Lipoedema is a chronic disorder. Alongside the medical treatment provided, your personal behaviour will also determine how well you can live with oedema.

  • Exercises

Exercises are a good idea, but only if you wear compression stockings or bandages. Without compression, your legs would swell up even more because of the movement. The following types of exercise are most suitable:

  • Power walking
  • Walking
  • Hiking
  • Aerobics
  • Aqua jogging
  • Swimming
  • Comfortable clothing

Make sure that you wear loose clothing and comfortable, flat shoes. Do not wear tight belts or bras.

  • A balanced diet

Lipoedema is not a build-up of fat caused by being overweight. It therefore cannot be treated by weight loss diets. However, losing weight combined with exercise (wearing compression stockings) can have a positive effect. You should avoid putting on weight in any case. If you are overweight, you should try to keep your body mass index (BMI) between 19 and 25.

  • Medication

Medications and creams unfortunately have absolutely no effect on lipoedema.

  • Skin care

Hygiene is particularly important for oedema patients. You should always use cleansing and skincare products that have a neutral pH. Deodorants should not be used in the areas where you have oedema.

How is lipoedema treated?

Lipoedema occurs almost exclusively in women and girls. Diet and exercise cannot treat it successfully, but compression therapy achieves very good results. It prevents the oedema from developing any further. So rest assured, you can do something to tackle your oedema.

Compression garments will reduce lipoedema or make sure it doesn't get any worse. In Stage 1 often just seamless, round knit compression stockings in compression class 2 (CCL 2) or 3 (CCL 3) are worn. In most cases, however, experts recommend flat-knit compression garments.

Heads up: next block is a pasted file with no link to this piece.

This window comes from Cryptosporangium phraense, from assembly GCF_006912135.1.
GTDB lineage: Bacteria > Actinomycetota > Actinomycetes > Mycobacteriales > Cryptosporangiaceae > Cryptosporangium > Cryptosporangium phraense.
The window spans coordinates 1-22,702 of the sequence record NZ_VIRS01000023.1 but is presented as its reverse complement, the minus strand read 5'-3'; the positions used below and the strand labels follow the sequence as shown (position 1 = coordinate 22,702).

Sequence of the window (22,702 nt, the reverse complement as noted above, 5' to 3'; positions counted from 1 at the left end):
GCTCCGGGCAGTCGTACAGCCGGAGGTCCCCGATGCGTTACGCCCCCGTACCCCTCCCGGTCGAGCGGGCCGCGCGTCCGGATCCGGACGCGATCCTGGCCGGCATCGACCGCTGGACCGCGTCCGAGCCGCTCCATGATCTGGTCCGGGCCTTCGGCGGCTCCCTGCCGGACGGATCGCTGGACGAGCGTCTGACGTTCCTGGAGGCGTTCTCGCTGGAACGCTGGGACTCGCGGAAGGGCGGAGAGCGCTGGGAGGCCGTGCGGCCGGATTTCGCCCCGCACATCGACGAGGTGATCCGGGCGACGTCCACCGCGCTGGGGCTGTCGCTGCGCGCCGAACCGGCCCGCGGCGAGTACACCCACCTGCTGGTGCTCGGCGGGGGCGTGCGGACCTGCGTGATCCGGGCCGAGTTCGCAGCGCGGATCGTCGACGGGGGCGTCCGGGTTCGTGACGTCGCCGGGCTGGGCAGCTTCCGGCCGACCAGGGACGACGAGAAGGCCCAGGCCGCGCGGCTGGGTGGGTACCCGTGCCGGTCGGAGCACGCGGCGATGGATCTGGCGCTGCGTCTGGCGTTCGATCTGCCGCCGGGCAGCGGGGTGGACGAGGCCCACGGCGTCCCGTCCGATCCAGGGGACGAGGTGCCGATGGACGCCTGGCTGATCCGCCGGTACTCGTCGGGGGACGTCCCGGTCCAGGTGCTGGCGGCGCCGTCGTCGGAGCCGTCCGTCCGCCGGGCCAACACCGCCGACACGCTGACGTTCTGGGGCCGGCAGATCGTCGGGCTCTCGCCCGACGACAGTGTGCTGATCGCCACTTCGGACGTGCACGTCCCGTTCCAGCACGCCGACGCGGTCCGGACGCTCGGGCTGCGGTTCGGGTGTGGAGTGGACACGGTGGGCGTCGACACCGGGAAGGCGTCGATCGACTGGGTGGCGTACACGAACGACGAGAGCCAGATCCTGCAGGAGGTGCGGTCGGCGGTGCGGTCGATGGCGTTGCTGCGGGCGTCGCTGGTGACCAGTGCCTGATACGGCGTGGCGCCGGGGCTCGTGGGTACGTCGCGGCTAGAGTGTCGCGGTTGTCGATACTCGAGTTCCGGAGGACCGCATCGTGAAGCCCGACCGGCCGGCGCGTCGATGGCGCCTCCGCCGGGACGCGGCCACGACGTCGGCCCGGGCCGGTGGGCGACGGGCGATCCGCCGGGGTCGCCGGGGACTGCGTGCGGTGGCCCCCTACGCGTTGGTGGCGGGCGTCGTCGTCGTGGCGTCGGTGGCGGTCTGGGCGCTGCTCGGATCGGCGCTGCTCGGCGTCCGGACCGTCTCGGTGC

The stockings should be worn every day if possible and on at least three days a week (and also when you do excercises). Your doctor or medical supply will be happy to advise you. Patients in Stage 2 should only wear flat-knit compression stockings (with seam).

In Stage 3, complex physical decongestion therapy (CPD) is used, as it is for lymphoedema. It starts in Phase 1 with manual lymph drainage followed by application of a compression bandage. This phase is followed by the maintenance phase, when compression garments are worn. Once again, flat-knit products are used, because the material is less elastic and offers the best pressure stability.

Other forms of treatment: liposuction

Another form of treatment is liposuction, where the fat is actually sucked out. Pitting of the skin may occur after this intervention. However, this can be largely avoided by wearing special compression garments. Before undergoing liposuction, you should talk to your doctor to see whether this is the best option for you.

To summarise: If your legs, hips or bottom are getting bigger, don't just think about dieting. Ask your GP (or a phlebologist) whether you might have lipoedema. If you do, take the advice you're given as in regard to your treatment and make sure you get plenty of exercise – but always wearing compression garments. Eat a healthy, balanced diet. In this way, you'll stay fit and mobile – even if you do have lipoedema.